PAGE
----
W3C home > Mailing lists > Public > public-webapps@w3.org > July to September 2011

[cors] Two minor processing issues

From: Philippe De Ryck <philippe.deryck@cs.kuleuven.be>
Date: Wed, 03 Aug 2011 19:43:28 +0200
To: public-webapps@w3.org
Message-ID: <1312393408.16132.1.camel@maverick>
The following comment contains detailed information about a few issues
that were identified during a recent security analysis of 13 W3C
standards, organized by ENISA (European Network and Information Security
Agency), and performed by the DistriNet Research Group (K.U. Leuven,
Belgium).

The complete report is available at http://www.enisa.europa.eu/html5
(*), and contains information about the process, the discovered
vulnerabilities and recommendations towards improving overall security
in the studied specifications.

 Issues
--------

CORS-SECURE-2.Unnecessary Processing: The CORS specification states that
if a CORS-aware server receives a simple request from an origin, which
cannot get access to the response, no headers should be included. The
client will then prevent the caller from accessing the response. A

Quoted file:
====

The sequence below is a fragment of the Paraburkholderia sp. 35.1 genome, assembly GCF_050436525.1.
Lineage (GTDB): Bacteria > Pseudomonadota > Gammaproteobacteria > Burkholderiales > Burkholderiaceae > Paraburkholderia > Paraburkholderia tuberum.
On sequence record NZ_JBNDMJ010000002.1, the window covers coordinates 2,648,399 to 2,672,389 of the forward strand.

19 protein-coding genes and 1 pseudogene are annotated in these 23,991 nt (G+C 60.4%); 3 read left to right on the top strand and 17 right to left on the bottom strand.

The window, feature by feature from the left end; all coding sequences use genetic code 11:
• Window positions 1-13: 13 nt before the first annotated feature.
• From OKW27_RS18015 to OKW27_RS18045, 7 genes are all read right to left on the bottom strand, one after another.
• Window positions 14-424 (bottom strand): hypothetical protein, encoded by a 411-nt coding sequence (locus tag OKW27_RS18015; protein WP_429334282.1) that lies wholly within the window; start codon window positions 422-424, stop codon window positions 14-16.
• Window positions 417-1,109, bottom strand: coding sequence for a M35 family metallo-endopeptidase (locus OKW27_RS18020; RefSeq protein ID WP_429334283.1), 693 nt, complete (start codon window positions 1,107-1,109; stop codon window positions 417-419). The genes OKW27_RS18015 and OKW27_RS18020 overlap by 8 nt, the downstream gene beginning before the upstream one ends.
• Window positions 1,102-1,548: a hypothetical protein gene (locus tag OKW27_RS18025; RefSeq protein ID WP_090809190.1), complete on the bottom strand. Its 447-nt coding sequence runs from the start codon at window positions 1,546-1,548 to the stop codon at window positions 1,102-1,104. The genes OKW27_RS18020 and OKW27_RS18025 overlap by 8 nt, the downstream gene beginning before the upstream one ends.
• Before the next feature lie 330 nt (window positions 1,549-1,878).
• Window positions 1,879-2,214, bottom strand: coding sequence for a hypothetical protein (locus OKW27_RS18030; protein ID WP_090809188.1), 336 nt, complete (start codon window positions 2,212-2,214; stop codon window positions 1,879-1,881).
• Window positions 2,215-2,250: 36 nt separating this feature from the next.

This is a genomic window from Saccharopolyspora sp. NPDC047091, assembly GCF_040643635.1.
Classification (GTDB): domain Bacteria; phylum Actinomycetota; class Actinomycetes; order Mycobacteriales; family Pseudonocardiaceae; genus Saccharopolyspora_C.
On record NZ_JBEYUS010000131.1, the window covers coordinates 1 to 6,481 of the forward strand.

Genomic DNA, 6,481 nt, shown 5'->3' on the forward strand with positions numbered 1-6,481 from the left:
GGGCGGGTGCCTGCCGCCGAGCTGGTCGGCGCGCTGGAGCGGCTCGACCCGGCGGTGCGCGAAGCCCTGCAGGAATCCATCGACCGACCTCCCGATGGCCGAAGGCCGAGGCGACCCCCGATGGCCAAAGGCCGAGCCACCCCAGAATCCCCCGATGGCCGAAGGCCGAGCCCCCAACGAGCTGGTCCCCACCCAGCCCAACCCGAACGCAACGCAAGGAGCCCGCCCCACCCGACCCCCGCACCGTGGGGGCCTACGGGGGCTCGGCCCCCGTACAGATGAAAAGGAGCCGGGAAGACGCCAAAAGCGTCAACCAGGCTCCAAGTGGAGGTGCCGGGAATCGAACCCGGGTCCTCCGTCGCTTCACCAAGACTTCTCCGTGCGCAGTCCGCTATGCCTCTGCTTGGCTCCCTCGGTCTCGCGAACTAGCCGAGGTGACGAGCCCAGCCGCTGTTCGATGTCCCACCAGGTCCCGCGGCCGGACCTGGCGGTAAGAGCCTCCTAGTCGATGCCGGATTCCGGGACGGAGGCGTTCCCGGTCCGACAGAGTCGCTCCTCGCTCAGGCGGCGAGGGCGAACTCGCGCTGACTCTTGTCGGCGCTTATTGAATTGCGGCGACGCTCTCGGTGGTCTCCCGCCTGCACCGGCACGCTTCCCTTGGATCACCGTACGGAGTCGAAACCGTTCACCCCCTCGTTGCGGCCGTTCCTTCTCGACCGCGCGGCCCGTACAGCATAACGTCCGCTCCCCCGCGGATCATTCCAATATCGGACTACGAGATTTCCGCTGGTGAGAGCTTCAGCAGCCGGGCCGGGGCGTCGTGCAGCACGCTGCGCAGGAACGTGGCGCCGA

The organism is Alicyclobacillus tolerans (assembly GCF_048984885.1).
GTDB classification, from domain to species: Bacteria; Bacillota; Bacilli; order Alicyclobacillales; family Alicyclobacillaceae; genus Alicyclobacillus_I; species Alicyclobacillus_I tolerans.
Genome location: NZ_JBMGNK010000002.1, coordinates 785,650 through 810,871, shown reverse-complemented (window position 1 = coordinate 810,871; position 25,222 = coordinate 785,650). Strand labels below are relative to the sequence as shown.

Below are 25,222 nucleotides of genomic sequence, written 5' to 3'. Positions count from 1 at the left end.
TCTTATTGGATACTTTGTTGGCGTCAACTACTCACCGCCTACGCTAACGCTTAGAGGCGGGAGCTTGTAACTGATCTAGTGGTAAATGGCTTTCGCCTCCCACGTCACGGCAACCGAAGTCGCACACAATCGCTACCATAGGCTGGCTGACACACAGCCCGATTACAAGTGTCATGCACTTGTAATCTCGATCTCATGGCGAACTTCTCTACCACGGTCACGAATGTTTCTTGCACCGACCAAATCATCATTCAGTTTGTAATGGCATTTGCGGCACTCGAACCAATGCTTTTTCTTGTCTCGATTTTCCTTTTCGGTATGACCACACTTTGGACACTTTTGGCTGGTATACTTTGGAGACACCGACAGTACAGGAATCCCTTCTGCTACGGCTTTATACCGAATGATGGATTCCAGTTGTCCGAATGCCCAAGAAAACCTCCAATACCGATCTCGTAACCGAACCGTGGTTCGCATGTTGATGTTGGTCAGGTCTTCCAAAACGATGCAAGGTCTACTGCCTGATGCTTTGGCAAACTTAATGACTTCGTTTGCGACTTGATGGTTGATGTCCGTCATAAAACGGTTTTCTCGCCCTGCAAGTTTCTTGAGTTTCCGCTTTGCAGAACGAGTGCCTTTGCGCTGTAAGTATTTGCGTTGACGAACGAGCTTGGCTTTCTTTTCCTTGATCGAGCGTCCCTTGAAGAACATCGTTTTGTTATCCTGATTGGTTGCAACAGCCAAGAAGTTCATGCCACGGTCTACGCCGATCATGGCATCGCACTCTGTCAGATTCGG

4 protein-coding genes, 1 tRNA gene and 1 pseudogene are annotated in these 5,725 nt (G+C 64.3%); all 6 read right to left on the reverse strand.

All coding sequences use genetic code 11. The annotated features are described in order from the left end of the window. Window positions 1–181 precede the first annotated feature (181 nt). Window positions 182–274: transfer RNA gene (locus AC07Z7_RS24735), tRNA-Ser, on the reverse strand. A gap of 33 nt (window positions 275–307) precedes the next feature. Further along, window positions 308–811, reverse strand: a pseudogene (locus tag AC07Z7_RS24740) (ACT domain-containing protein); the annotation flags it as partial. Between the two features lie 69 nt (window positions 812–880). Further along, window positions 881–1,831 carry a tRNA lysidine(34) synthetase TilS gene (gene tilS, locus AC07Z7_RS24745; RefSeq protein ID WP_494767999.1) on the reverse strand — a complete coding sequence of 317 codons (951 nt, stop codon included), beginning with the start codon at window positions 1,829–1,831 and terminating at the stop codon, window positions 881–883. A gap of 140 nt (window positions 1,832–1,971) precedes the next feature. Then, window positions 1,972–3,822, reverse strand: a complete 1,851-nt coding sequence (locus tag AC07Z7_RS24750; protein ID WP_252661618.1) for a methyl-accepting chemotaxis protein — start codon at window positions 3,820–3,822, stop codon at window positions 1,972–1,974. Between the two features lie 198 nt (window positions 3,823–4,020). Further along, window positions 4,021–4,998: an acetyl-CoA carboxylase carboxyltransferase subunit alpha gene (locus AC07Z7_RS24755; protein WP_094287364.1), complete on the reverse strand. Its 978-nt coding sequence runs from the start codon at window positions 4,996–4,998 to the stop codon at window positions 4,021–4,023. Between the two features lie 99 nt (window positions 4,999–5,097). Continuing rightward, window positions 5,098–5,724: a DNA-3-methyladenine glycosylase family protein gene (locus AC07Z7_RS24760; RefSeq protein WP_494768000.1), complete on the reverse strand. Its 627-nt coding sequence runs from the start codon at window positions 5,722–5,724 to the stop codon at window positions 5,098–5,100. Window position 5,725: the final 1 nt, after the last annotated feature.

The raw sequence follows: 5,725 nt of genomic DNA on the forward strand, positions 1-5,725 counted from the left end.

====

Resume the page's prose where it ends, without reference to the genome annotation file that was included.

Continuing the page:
question about this decision is why the server should produce a complete
response? 

There are two points in this process where a CORS aware server can
decide to stop processing: immediately after checking the Origin header,
before processing, and after processing, before constructing the full
response body. Returning an empty response at either one of these points
is a clear improvement over the current algorithm. Obviously, the
client-side checking mechanism still remains in place to prevent
unauthorized access to responses coming from legacy servers. 


CORS-ISOLATION-1.Unique Origins: When run in a document with a globally
unique identifier for an origin, the Origin header specification
requires that null should be sent as the value of the Origin header. The
algorithms listed in the CORS specification do not explicitly take the
null value into account, leading to some unlogical scenarios. It is for
instance valid that a request sends origin null and the server responds
with an Allow-Origin header with the value null. 


(*) HTML version of the report is available as well:
https://distrinet.cs.kuleuven.be/projects/HTML5-security/
-- 
Philippe De Ryck
K.U.Leuven, Dept. of Computer Science


Disclaimer: http://www.kuleuven.be/cwis/email_disclaimer.htm
Received on Wednesday, 3 August 2011 17:44:08 GMT

This archive was generated by hypermail 2.3.1 : Tuesday, 26 March 2013 18:49:46 GMT